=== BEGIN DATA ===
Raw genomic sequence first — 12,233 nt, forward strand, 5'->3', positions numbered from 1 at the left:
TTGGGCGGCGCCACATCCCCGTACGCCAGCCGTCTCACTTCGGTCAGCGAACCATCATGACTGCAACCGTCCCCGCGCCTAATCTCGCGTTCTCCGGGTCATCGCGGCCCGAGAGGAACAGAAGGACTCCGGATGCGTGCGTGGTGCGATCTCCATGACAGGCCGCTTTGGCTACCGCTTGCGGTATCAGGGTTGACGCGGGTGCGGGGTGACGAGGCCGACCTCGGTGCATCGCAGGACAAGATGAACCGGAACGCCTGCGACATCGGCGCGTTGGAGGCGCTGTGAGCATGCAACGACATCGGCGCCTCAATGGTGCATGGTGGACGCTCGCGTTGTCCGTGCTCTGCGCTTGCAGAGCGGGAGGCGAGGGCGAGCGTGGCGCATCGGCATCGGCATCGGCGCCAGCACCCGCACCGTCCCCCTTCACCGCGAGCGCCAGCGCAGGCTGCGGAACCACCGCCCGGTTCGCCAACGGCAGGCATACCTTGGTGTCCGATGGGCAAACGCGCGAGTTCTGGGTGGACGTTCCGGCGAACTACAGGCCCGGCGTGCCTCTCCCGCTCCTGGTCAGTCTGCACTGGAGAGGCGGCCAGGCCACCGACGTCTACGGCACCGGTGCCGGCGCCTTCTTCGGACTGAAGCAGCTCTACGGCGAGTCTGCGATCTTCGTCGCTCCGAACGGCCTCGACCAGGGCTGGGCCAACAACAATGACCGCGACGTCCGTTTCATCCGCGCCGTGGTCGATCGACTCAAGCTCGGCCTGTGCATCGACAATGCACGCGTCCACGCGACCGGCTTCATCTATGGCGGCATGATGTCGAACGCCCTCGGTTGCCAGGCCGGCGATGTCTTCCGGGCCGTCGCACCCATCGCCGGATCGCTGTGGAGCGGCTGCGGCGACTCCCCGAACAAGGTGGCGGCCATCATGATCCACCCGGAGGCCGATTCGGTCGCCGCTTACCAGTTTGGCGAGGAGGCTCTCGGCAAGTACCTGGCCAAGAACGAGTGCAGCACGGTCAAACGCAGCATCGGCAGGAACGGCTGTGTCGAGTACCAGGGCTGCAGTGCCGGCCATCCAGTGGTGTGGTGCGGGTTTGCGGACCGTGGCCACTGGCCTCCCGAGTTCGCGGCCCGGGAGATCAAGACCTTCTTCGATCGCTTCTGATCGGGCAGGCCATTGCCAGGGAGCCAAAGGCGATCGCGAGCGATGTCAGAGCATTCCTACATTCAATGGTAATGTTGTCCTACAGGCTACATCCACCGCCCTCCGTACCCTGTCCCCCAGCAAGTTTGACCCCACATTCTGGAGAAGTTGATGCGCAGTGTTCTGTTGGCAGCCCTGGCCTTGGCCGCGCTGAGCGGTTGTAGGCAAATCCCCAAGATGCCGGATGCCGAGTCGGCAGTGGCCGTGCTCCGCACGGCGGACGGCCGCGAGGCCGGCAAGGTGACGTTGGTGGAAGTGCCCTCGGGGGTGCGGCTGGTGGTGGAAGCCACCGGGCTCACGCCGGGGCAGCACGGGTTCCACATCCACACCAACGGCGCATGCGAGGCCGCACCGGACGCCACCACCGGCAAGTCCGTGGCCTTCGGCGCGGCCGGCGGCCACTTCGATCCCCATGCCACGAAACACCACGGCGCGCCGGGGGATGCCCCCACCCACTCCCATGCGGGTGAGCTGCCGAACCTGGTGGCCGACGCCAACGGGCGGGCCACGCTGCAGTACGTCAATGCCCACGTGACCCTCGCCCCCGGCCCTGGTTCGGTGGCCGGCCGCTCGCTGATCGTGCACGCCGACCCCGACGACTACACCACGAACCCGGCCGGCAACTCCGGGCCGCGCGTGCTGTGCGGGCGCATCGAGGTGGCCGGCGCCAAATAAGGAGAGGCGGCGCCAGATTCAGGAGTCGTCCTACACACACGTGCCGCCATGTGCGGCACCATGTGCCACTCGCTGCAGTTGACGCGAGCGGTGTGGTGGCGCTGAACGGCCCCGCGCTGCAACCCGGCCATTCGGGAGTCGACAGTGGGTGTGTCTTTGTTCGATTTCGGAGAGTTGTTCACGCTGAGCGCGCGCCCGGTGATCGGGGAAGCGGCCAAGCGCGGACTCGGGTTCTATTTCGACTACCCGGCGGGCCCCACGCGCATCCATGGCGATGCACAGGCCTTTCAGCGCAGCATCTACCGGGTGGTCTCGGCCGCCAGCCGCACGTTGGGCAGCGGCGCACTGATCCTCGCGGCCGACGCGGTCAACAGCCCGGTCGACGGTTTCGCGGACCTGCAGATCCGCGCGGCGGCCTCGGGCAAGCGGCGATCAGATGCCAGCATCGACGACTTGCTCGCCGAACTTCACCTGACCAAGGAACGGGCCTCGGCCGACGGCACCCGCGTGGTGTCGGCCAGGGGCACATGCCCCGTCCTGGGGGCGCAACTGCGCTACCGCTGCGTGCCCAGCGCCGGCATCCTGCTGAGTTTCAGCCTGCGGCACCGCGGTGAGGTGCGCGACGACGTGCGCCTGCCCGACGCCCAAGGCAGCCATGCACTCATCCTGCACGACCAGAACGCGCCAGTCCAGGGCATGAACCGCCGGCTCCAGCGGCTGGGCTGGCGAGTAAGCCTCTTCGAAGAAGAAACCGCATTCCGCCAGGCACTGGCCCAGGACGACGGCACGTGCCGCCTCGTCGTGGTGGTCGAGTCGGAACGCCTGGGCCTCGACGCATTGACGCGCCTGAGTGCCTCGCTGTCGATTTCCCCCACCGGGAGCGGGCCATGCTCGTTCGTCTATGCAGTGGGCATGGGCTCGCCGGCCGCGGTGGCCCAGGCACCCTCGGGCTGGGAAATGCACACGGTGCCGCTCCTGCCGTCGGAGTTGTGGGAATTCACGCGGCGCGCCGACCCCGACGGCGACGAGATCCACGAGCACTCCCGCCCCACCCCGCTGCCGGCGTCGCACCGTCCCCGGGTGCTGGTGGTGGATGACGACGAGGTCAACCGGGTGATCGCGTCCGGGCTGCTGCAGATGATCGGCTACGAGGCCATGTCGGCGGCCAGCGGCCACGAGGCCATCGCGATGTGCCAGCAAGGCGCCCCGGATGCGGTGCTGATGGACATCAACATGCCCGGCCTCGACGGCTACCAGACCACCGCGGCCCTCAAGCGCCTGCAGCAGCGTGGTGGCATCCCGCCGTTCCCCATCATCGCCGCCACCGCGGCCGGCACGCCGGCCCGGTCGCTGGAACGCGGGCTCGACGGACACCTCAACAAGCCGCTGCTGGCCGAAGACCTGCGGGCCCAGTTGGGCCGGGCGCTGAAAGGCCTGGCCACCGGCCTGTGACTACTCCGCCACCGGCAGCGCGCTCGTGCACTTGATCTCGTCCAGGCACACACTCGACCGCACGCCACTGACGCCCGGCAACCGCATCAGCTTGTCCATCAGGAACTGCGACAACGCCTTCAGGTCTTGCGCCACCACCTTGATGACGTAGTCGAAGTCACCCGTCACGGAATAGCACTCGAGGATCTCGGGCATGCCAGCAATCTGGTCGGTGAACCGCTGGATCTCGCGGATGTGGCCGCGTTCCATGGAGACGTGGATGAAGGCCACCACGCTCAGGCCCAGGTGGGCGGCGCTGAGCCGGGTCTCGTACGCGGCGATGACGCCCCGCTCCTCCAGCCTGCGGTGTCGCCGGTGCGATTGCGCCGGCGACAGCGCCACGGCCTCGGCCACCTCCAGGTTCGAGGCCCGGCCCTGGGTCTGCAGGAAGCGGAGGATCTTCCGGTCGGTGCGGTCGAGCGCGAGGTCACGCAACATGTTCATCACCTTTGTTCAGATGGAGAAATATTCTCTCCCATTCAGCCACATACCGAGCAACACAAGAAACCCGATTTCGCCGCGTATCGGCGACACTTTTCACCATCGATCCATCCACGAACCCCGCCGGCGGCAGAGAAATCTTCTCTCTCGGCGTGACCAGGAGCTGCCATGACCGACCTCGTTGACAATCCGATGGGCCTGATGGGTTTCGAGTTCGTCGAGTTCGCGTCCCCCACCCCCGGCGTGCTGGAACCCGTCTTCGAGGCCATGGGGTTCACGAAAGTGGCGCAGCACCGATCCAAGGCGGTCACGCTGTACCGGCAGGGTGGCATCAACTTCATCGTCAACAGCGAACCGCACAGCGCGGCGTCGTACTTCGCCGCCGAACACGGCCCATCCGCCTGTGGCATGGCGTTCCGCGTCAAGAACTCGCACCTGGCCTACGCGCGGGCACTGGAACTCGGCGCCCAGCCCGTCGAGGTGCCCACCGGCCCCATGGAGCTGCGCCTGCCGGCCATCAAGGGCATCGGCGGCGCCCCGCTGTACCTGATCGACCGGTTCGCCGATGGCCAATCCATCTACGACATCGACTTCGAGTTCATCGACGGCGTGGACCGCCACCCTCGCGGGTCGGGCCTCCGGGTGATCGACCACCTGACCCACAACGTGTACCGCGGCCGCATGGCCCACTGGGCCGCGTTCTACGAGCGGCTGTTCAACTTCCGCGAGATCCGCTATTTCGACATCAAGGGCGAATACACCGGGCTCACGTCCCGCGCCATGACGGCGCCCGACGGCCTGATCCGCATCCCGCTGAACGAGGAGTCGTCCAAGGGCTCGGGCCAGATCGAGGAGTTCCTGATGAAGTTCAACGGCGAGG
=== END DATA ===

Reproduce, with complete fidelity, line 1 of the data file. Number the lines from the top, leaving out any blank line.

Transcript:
Raw genomic sequence first — 12,233 nt, forward strand, 5'->3', positions numbered from 1 at the left: